Developmental Milestones

Anticipated developmental skills for children ages 4 months to 3 years

What to Watch For

What to watch for in your child's development at each age:

young infant resting
4 Months

Aware of hands
Follows a moving object
Shows anticipatory excitement
Smiles when spoken to
Lifts head and chest when lying on stomach
Head steady when upright
Rolls side to side
Reaches toward objects
Holds and may shake a rattle 

smiling infant in parents arms
6 Months

Mouths objects
Lifts arms to parents
Identifies self in mirror
Recognizes familiar faces and voices
Looks around for source of sound
Rolls back-to-stomach, stomach-to-back
Sits well leaning on hands
Grasps and pulls things to self
Bangs toy on surface

toddler while playing
12 Months

Looks for hidden toy
Looks at pictures in book
Puts objects in and out of containers
Waves “bye-bye”
Gives affection to people and toys
Plays peek-a-boo
Pulls self to standing
Crawls on hands and knees
Puts one object on top of another
Says 2-3 words
Responds to simple commands

toddler brushing her teeth
18 Months

Identifies one body part
Points to pictures in books
Dumps small objects from a bottle
Does actions to a simple song
Usually plays by self, sometimes plays near others
Walks, runs, climbs
Walks up and down steps with some help
Throws a ball overhand
Stacks three blocks
Uses 10-12 words

toddler smiling and posing
24 Months

Follows simple directions
Values own property, “mine” stage
Kicks a ball
Walks up and down stairs independently
Jumps from bottom step
Opens doors and unscrews lids
Stacks several blocks
Asks for items by name
Stays at least 50+ words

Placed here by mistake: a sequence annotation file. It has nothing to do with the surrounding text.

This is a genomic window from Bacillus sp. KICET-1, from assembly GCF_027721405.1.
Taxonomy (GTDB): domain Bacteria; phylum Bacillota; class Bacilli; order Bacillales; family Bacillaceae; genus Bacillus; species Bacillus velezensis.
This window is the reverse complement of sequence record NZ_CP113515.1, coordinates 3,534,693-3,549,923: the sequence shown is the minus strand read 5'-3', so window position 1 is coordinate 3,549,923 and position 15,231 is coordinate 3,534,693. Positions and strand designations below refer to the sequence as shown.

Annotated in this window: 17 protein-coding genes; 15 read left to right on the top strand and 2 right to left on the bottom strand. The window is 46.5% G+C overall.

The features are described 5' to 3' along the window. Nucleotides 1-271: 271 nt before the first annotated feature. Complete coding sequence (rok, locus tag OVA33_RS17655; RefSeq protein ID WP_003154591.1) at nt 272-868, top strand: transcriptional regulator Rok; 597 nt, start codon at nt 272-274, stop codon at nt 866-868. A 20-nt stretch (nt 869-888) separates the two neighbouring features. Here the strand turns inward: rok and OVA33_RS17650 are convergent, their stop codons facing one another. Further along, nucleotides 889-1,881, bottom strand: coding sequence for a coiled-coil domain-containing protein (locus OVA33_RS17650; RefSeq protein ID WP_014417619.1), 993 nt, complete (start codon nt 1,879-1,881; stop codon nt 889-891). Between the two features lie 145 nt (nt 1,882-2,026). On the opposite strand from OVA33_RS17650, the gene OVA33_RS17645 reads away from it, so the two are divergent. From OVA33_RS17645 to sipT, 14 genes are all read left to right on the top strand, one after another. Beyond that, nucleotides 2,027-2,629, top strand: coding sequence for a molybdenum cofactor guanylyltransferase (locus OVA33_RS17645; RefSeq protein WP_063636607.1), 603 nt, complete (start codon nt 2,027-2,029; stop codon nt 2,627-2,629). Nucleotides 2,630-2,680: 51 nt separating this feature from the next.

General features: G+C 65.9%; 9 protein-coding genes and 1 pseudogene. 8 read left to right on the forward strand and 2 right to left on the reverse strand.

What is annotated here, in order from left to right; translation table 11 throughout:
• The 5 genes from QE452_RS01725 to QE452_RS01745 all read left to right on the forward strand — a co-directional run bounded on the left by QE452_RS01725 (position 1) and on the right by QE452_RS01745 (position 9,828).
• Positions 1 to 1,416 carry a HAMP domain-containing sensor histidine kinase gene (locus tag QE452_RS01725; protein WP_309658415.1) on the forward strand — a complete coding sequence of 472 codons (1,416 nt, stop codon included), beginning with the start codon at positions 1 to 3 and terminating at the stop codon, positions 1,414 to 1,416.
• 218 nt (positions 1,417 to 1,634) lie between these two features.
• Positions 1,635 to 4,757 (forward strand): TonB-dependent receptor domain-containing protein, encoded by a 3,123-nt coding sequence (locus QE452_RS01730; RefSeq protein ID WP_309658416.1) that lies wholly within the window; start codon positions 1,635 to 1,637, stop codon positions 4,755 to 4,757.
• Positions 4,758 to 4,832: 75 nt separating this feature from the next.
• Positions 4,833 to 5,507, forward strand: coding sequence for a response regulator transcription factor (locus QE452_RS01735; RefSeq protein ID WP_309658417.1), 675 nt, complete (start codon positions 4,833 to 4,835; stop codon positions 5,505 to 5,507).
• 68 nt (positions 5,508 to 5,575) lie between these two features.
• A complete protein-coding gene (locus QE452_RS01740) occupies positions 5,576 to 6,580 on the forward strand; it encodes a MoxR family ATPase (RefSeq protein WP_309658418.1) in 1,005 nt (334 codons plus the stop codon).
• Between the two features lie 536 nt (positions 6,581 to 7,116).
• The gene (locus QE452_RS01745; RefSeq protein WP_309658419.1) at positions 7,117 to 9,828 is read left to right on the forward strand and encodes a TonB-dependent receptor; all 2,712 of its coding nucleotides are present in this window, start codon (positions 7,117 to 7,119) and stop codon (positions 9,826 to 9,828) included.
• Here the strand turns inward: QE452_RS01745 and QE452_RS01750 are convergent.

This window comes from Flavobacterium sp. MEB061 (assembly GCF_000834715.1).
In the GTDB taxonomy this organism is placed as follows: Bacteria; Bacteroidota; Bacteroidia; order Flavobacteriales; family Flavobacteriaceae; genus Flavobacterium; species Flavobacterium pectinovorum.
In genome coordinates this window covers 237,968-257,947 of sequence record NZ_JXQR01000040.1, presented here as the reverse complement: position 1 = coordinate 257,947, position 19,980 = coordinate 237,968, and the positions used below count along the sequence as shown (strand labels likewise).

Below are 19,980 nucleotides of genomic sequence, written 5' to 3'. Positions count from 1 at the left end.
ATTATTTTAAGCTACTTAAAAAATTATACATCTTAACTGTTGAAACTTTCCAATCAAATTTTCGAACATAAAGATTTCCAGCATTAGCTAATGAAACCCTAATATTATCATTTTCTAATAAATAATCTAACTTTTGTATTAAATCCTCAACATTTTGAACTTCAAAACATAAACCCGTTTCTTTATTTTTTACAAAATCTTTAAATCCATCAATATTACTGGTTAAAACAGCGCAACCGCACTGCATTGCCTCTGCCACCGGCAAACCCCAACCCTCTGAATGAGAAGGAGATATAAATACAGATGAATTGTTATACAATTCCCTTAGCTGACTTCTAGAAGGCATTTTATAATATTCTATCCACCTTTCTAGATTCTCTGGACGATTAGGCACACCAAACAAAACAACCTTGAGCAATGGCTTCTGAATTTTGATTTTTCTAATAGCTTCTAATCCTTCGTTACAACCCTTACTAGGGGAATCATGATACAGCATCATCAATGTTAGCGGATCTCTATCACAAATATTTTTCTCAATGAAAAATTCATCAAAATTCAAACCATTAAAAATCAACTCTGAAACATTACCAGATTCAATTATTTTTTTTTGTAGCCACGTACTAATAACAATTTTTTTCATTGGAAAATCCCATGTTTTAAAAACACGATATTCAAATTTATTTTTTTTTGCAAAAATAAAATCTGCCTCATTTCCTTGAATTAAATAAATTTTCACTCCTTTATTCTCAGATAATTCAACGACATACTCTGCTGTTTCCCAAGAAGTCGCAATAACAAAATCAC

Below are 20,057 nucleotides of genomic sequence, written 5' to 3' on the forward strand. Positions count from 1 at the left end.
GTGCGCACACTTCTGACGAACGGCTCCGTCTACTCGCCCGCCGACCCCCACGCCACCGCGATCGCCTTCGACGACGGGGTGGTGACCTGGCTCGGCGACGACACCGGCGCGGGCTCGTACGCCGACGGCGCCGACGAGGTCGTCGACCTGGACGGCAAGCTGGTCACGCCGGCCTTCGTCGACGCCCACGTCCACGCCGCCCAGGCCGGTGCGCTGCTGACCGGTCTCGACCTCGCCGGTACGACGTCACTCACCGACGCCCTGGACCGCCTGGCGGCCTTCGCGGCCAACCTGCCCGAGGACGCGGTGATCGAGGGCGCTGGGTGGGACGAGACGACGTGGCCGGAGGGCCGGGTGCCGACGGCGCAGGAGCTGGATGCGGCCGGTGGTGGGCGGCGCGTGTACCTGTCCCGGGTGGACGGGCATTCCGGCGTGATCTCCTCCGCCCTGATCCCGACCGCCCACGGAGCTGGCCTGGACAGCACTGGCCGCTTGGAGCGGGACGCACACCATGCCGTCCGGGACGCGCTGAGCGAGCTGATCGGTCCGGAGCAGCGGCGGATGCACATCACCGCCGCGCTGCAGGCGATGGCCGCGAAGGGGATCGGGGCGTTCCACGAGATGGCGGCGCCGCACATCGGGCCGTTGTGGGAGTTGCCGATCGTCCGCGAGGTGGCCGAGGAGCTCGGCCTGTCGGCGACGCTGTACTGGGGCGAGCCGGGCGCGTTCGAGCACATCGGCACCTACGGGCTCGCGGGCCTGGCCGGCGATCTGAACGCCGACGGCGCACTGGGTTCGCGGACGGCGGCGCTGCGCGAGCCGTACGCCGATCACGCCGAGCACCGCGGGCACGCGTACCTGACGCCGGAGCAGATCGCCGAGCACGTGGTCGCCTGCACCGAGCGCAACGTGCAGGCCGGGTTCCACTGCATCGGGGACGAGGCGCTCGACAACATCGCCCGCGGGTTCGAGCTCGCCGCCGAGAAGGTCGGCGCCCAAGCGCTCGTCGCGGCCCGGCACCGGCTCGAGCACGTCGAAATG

Refers to self using name

smiling toddler outside
36 Months

Understands big and little
Gives first and last name
Plays simple group games
Knows if they are a boy or girl
Jumps well
Walks up stairs alternating feet
Matches and sorts objects by color and size
Threads a shoelace
Asks and answers simple questions
Speaks in full sentences and uses plurals

What is "Developmental Screening"?

Like a yardstick for measuring height, developmental screening is a tool that helps families measure their children's development through the early years, including:

  1. How children use their hands, bodies, and senses (motor skills).
  2. How children think and solve problems (cognitive skills).
  3. How children use language - speaking, listening and understanding (communication skills).
  4. How children express their emotions and relate to others (social and emotional skills).
  5. How children help take care of their own needs, like feeding and dressing (personal).

Why is developmental screening important?

Developmental Screening is important for all young children! We know that children grow and learn at their own rates, but it's still important to assure that they are developing as expected. You can both track and promote your child's development with fast and fun screening activities that help you:

  1. Make sure your kid is on track
  2. Learn about what's coming next in your child's development
  3. Discover new ways to help your child grow and learn

Screening your child regularly is also the best way to catch any concerns early when the right information at the right time makes all the difference!

For more information about your child's development, visit